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Dog Fostering Rises While Americans Stay Home

Tom Drescher and his wife, Becky Nolin, adopted Goldie, a Terrier Pitbull mix, during the COVID-19 pandemic. (Courtesy Tom Drescher)

A silver lining of the current pandemic is that rescue dogs are finding foster homes at higher than normal rates right now, according to the Humane Rescue Alliance, an animal welfare organization in Washington, DC.

More people have also reached out about adopting than was the case pre-coronavirus, says Ashley Valm, director of adoptions at the organization’s two shelters.

Lucky dog

Just ask Tom Drescher and his wife, Becky Nolin, who, after browsing online for a few months, finally settled on a terrier Pitbull mix named Goldie.

“My wife and I had been talking for quite a while about the idea of adopting a dog,” Drescher told VOA during an interview via Zoom.

With both now working from home, they decided it was a perfect time to make the move.

“We kept coming back to Goldie’s profile because the photos were charming and there was a streamed video of her and we decided that it would make sense for us to get over to the Humane Rescue Alliance shelter,” said Drescher.


Puppy Love in the Time of Coronavirus
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The friendly canine had been a favorite at the shelter, and in a few short weeks has settled in at the couple’s Washington home.

“It made a lot of sense to us to adopt a dog now because we realized that we could give Goldie the time and the attention and care that she needed,” Drescher said. “And as first-time dog owners ourselves, we would have the bandwidth to be able to do that -- sort of learning as we go, and to get it right.”

Old is gold

At 10½, Goldie is older than most adoptees, and has a few health issues; but, that was just fine with the couple.

“We recognized that it was a good opportunity for us with extra time to take in a dog that otherwise might not be adopted,” he said. “It didn't take long for us to bring her home and fall in love with her and, geez…when they told us that she might have a couple weeks, she might have a couple years, I hope it's the latter because we really love having her here.”

In the short time they’ve known her, the couple have already learned a lot about their canine companion, including the fact that she’s a picky eater.

“She loves chicken in all its various forms,’ Drescher said. “She is a huge fan of especially rotisserie chicken -- and just goes nuts with that.”

And despite her age and medical conditions, she’s also energetic, he added.

“When we take her out on walks, she’s eager to chase squirrels and she walks at a fairly fast pace.”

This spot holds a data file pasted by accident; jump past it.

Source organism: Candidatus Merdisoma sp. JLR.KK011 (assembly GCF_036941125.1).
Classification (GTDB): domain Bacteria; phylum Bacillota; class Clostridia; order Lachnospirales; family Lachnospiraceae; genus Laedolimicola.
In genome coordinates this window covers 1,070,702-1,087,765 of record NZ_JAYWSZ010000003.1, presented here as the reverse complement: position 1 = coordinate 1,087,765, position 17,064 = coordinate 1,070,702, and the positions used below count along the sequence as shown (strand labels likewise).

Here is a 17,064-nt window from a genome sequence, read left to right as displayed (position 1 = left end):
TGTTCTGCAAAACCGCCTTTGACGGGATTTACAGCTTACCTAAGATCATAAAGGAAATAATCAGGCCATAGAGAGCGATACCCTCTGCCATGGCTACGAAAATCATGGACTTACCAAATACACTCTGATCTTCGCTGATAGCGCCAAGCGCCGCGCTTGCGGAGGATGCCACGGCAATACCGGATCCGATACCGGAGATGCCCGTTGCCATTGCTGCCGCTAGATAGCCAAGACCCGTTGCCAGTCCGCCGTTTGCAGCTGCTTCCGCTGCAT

Coming surge

Ashley Valm said she hopes more people will adopt and foster as the shelters prepare for an increase in intake.

Speaking via Zoom, she said the organization anticipates a surge in animal surrenders in the coming weeks and months, “whether that’s because people are experiencing financial stress, having to move in with family members or friends, give up their housing, or if they get sick and can't take care of their animal,” she said.

A dog waiting to find its forever home in its kennel at a Washington-area shelter operated by the Humane Rescue Alliance. (Courtesy Humane Rescue Alliance)
A dog waiting to find its forever home in its kennel at a Washington-area shelter operated by the Humane Rescue Alliance. (Courtesy Humane Rescue Alliance)

Valm said while the shelters are doing everything they can to prepare for more animals, she hopes people will use this opportunity to help ease that burden.

“I think right now a lot of people are struggling with anxiety, uncertainty, maybe an adjustment in their routine, workload, working from home -- there's a lot to be focused on,” she said. “And adopting an animal -- or taking an animal into your home as a foster -- can provide some relief just in the form of having something positive to focus on.”

Tom Drescher couldn’t agree more.

“I think for all of us, there's a lot of uncertainty about how our lives look now, and that continues to be true in lots of ways,” he said. “But having Goldie around and as a companion, it’s given us something to do that feels really rewarding.”

Drescher added, “If you're wondering whether or not it will in fact provide the boost of enjoyment and entertainment and love in your life, for us it definitely does and it's definitely worth it.”